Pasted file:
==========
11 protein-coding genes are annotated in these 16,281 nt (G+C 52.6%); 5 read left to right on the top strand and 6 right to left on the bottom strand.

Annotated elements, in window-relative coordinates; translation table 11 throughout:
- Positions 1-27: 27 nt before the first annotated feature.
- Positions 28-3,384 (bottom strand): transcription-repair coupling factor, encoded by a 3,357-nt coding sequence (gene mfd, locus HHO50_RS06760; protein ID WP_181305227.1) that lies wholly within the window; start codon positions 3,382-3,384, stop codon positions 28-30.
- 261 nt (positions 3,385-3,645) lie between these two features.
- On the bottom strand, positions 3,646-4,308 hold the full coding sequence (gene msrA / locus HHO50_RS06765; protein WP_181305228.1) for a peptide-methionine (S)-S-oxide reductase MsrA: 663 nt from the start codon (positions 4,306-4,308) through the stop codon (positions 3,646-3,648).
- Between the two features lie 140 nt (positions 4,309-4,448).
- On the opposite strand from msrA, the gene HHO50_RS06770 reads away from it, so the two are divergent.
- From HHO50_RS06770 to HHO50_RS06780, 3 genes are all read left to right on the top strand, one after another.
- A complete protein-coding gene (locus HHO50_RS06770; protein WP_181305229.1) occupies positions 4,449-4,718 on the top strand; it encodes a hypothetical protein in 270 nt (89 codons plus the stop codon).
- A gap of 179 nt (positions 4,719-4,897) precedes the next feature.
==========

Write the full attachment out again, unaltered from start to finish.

11 protein-coding genes are annotated in these 16,281 nt (G+C 52.6%); 5 read left to right on the top strand and 6 right to left on the bottom strand.

Annotated elements, in window-relative coordinates; translation table 11 throughout:
- Positions 1-27: 27 nt before the first annotated feature.
- Positions 28-3,384 (bottom strand): transcription-repair coupling factor, encoded by a 3,357-nt coding sequence (gene mfd, locus HHO50_RS06760; protein ID WP_181305227.1) that lies wholly within the window; start codon positions 3,382-3,384, stop codon positions 28-30.
- 261 nt (positions 3,385-3,645) lie between these two features.
- On the bottom strand, positions 3,646-4,308 hold the full coding sequence (gene msrA / locus HHO50_RS06765; protein WP_181305228.1) for a peptide-methionine (S)-S-oxide reductase MsrA: 663 nt from the start codon (positions 4,306-4,308) through the stop codon (positions 3,646-3,648).
- Between the two features lie 140 nt (positions 4,309-4,448).
- On the opposite strand from msrA, the gene HHO50_RS06770 reads away from it, so the two are divergent.
- From HHO50_RS06770 to HHO50_RS06780, 3 genes are all read left to right on the top strand, one after another.
- A complete protein-coding gene (locus HHO50_RS06770; protein WP_181305229.1) occupies positions 4,449-4,718 on the top strand; it encodes a hypothetical protein in 270 nt (89 codons plus the stop codon).
- A gap of 179 nt (positions 4,719-4,897) precedes the next feature.